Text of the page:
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Sometimes feedback feeds us…

Posted by on June 12, 2017

Recently we ALL attended a conference in Vienna, Austria to equip us in our work with Muslims and refugees. We were all able to attend because childcare was offered at the conference! This is quite rare for such conferences in Europe and we jumped at the chance to participate. At a time when so many migrants are travelling to and through Europe, we knew we could benefit from this training as we serve those with whom we cross paths. One particular point from the conference stood out and we would like to share it with you.

We have been working with refugees of both Muslim and Christian backgrounds for almost two years now and we still have much to learn. One of the conference speakers emphasized the importance of listening for feedback from the people we serve and using that feedback to guide us in our outreach efforts. This is because feedback teaches us how to move forward in our relationship with others. This aspect may seem clear and straight forward but it can be easily neglected.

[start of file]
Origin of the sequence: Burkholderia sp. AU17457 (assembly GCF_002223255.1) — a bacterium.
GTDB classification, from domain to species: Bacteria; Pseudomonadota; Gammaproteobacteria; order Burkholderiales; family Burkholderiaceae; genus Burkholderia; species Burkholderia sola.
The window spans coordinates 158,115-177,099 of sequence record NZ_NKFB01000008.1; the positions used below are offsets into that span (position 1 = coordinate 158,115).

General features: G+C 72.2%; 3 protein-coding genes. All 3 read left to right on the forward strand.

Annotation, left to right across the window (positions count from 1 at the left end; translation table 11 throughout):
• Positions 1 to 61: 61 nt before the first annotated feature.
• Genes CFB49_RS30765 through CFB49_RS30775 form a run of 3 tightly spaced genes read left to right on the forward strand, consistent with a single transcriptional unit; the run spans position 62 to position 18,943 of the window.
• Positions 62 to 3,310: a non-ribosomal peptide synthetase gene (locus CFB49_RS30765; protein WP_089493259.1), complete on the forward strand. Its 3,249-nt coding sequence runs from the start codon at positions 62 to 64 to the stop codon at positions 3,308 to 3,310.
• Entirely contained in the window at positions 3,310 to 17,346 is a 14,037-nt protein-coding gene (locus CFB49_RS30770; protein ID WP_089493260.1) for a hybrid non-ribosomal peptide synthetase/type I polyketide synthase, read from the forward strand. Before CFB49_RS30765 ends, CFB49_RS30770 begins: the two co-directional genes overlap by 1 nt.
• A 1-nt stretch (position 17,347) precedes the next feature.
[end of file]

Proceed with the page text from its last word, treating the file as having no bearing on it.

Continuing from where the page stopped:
It was refreshing to hear the vulnerability of the speakers and see they are not “super-human” Christians. Sometimes our human nature wants to be the savior of the people we are helping. Other times, we think we could never engage in missions or ministry among refugees because we’re not spiritual enough. This is not the case. First of all, none of us can be a Savior. That is the work of Jesus Christ. Second, each of us are broken and sinful. But God delights in using us anyway, and can use even the most hopeless looking vessel for his most Holy purposes. We simply must be emptied out and filled with his Holy Spirit. We’re glad to be ordinary vessels filled with the most precious of contents.

Our job as Christians bearing witness to those around us is this: We must learn how to share the redeeming message of faith with others in a way they can hear and receive. And we will never discover how they can receive it unless we first stop to listen and pay attention to their feedback. We must be aware of how we present ourselves and know how to gauge the other person and how they are receiving the message. Muslim, Christian, Hindi or an Atheist, it doesn’t matter. We must not be afraid of the feedback but instead view it as a trusted mentor.

We returned home from the training refreshed, challenged, ready to continue the work God has called us to do. We stand in awe of the people who pray and give so we can take part in this ministry. We are so grateful for each person with whom we have crossed paths. Will you pray that God would continue to develop us as Christian workers among his people in Germany? We pray that, above all else, he will be glorified and reconcile many people until himself as many are lost and truly looking for answers and meaning in life.

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